to me a place mysterious, a place where things often are not as they really seem, where what is not seen is filled in with imaginings. A person who struggles with sexual brokenness knows darkness and light. He or she knows what is supposed to be . . . but is far too familiar with what often is. The disconnect between what we should and could do . . . and what we've done. The clarity of the light; the confusion of the dark. The true satisfaction; the dishonest distraction. Like those June bugs, we have greeted the morning light near death on the sidewalk, worn out from going no-where, needing to be righted again so we can crawl away. I wish everyone who struggles with any form of sexual brokenness -homosexuality, sexual addiction, pornography, idolatry, relational problems -could walk once and for all into the light and have all that darkness permanently chased away from our lives without so much as casting a shadow of our former darkness. Who chooses, really, to struggle? What's the fun of tripping in the darkness? Where's the satisfaction in being scorned for falling short? Yes, the Bible tells us that we will have trouble, but can we not have some choice in the matter? All of us who struggle would like to think our last call into darkness -- whether we went there or not -- was the final one. We want to proclaim a total overcoming, a permanent move to the light. "I'm cured!" No more temptation; no more disastrous falls; no more painful failings. For some, Praise God, that may be so. After all, all things are possible with God. But, if all things are possible, then the possibilities are also endless. And it may be that the possibility for you is to endure rather than break the tape and proceed to the winner's circle. So, how should we handle the darkness if it lures us again and we start to forget again that we are designed to walk in the light, as He is in the light?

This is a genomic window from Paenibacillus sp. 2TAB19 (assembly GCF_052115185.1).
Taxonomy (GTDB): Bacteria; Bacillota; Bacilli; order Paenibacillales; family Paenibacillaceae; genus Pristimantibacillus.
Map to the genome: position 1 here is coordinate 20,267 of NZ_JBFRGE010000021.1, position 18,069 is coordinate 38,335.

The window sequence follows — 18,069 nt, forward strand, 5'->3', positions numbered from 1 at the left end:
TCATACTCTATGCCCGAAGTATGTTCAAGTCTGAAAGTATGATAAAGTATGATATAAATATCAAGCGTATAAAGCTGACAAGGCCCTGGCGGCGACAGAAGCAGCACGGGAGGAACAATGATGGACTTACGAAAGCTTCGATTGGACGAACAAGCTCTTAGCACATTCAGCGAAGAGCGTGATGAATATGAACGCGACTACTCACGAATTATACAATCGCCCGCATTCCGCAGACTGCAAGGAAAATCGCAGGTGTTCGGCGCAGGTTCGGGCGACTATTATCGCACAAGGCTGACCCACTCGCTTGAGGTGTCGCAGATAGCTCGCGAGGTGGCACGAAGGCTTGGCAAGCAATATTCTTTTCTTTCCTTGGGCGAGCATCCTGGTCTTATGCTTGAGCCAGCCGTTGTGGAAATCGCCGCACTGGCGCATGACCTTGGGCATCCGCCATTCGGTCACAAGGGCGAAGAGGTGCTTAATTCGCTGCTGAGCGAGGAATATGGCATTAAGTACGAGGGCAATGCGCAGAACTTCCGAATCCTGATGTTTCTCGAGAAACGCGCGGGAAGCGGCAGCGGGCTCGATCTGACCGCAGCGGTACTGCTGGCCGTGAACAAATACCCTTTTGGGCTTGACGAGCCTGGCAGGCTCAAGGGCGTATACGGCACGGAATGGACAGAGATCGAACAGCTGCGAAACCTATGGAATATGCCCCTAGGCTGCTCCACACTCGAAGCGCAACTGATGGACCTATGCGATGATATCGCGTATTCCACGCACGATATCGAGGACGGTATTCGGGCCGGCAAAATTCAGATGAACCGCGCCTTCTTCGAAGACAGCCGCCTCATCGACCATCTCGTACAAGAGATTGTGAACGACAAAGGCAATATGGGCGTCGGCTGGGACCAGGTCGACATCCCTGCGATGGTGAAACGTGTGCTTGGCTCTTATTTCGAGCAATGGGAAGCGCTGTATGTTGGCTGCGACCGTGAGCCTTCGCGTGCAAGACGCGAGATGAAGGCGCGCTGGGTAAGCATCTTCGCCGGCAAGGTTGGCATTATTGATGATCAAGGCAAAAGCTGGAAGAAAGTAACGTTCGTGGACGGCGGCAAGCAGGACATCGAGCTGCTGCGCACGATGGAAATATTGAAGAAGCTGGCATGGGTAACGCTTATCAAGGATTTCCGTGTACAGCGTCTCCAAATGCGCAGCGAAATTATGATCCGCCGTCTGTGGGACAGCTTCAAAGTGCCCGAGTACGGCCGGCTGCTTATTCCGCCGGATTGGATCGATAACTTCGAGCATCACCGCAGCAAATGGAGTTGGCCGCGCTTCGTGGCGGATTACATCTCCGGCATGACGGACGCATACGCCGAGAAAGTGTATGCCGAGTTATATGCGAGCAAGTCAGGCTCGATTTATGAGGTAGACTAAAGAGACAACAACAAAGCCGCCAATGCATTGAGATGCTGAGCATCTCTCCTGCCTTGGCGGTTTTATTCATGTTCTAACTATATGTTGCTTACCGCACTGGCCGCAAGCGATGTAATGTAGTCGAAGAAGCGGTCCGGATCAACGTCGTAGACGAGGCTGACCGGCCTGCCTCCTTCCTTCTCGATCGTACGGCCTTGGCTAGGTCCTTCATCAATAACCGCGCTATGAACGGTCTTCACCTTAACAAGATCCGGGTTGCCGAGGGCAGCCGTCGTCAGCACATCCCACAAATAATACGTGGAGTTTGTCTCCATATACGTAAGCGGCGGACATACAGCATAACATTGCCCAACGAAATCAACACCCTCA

First of all: don't panic. You've been there before. The darkness should not overwhelm you. Panic is an expression of hopelessness. Prayer is a confirmation of your hopefulness. Replace the panic with the prayer. Panic requires immediate response; prayer waits. Panic denies control; prayer yields control. Secondly: break the silence. Someone somewhere needs to know about your struggle. Pray that God will reveal to you someone you can trust, a Christian friend, pastor, counselor, who can and will walk with you. And it needs to be someone who means it, who is in for the long haul, who loves you enough to stay beside you even if you stumble into darkness again. This person will help hold the light and lead you back out. Thirdly: Run "to," not "away." God is not unaware of you in your darkness. You may fool some of the people some of the time, but you fool God none of the time. You can't run or hide. You may not remember when you were a little one and you would step upon a sticker or see a spider or not notice when your mom or dad had turned a corner in a grocery store and you were suddenly all alone. When it happened, your hands would go up, your voice would cry out and your feet would move. Your focus was all on getting back to where it was safe. Running "to." Fourthly: Confess, repent . . . and rise. Okay, that's three things, but they all work together for good, for restoration, for strength, for preparation. And they chase away darkness. We have a God that outlasts every disaster into which we fall, every deed with which we undo ourselves. We have a Savior who is stronger than all our temptations and a stranger to none of them. Our weaknesses are not greater than His strength.

Our darkness is not deeper than His light. God Bless, Thom http://thom-signsofastruggle.blogspot.com/